TOKYO (AP) -- A strong earthquake struck a mountainous area of central Japan on Saturday night, causing at least one building to collapse and injuring several people, according to Japanese media reports. No tsunami warning was issued.
The magnitude-6.8 earthquake struck near Nagano city at 10:08 p.m. (1308 GMT) at a depth of 10 kilometers (6 miles), the Japan Meteorological Agency said. The U.S. Geological Survey measured the quake's magnitude at 6.2. Since the quake occurred inland, there was no possibility of a tsunami.
One of the hardest-hit areas appeared to be Hakuba, a ski resort town west of Nagano that hosted events in the 1998 winter Olympics. Japan's Kyodo news agency, citing fire officials, said at least one building collapsed in Hakuba, and that several people were injured. It wasn't clear whether the injured were at the building.
The earthquake was felt in Tokyo, about 200 kilometers (124 miles) southeast of Hakuba. An apparent aftershock with a magnitude of 4.3 followed about 30 minutes later.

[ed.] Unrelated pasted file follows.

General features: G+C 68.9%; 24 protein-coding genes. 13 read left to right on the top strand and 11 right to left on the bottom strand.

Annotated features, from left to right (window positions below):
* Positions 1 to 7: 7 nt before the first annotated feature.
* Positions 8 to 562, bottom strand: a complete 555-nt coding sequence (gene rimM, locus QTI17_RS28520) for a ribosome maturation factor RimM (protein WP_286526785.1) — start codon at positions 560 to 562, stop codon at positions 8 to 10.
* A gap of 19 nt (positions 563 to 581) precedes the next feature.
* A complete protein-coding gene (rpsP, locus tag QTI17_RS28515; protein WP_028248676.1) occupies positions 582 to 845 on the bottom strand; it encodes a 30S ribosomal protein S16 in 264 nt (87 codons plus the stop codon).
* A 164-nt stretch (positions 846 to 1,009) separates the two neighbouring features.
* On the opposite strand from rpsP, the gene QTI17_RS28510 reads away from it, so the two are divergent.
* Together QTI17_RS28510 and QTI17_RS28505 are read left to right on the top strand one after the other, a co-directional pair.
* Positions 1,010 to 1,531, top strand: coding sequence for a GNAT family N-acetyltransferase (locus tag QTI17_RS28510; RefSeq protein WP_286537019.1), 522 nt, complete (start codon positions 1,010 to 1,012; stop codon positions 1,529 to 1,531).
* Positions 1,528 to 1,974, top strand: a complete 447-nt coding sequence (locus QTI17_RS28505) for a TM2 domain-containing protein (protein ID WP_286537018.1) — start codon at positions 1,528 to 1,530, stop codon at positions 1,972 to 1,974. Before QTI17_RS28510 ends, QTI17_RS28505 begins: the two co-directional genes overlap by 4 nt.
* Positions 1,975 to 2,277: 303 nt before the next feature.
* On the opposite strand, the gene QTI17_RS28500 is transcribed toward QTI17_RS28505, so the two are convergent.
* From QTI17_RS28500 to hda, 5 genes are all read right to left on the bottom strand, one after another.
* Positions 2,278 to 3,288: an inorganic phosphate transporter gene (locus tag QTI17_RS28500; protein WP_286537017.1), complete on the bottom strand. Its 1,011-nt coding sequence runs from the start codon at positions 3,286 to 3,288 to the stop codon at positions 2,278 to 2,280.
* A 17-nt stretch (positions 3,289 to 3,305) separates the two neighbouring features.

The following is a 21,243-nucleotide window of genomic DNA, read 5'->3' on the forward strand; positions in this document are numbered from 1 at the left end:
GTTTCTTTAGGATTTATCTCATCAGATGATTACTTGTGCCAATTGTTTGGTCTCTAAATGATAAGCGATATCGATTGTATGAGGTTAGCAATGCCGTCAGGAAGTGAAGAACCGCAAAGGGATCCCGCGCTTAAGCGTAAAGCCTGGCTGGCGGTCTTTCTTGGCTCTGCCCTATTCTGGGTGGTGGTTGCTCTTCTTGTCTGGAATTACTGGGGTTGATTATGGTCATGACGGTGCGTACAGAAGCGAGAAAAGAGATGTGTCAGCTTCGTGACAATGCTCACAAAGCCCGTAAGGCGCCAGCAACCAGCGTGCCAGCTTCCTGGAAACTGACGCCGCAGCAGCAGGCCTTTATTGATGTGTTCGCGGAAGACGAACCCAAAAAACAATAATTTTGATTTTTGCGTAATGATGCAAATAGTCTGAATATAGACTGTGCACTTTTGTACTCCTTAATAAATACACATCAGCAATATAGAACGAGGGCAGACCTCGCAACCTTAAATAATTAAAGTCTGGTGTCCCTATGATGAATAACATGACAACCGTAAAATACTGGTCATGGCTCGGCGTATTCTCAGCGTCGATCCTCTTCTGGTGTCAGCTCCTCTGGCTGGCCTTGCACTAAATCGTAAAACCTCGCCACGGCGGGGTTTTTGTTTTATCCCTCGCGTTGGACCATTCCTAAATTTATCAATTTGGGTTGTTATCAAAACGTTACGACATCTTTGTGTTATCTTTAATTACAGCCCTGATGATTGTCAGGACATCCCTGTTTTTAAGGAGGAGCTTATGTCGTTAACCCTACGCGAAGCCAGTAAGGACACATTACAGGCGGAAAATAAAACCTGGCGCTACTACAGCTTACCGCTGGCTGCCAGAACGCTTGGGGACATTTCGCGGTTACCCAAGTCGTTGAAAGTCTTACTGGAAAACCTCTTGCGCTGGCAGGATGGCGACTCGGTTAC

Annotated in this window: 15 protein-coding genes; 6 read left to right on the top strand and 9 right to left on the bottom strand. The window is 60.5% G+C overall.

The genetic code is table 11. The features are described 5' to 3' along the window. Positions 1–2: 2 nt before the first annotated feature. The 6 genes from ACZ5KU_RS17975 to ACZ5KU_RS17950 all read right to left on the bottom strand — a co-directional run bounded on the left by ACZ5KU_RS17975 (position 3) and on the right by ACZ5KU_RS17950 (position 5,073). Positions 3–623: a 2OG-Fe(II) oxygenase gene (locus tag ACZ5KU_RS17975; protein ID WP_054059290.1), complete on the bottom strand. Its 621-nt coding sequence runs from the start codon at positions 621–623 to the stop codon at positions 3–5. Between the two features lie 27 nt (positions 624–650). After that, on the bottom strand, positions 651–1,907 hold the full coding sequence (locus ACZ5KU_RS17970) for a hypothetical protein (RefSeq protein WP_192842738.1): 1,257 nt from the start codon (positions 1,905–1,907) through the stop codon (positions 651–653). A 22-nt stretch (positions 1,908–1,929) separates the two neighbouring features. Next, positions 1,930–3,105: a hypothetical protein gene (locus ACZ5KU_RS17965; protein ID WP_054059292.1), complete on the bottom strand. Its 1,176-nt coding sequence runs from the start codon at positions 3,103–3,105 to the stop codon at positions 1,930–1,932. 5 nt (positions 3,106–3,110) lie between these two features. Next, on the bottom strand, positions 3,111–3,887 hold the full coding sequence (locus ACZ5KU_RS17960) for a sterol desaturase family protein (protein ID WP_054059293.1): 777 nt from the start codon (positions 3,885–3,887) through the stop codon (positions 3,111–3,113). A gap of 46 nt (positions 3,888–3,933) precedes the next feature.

No damage was reported at the Kashiwazaki-Kariwa nuclear power plant in nearby Niigaata prefecture. All of Japan's nuclear plants are offline following a massive earthquake and tsunami in 2011 that sent three reactors at the Fukushima Dai-ichi plant into meltdown. Fukushima is about 250 kilometers (155 miles) northeast of where Saturday's earthquake occurred.
National broadcaster NHK reported that a landslide blocked a road after the quake struck. NHK also said 200 homes were without power, and that Shinkansen bullet train service in the area was temporarily suspended. It also reported that several people were injured.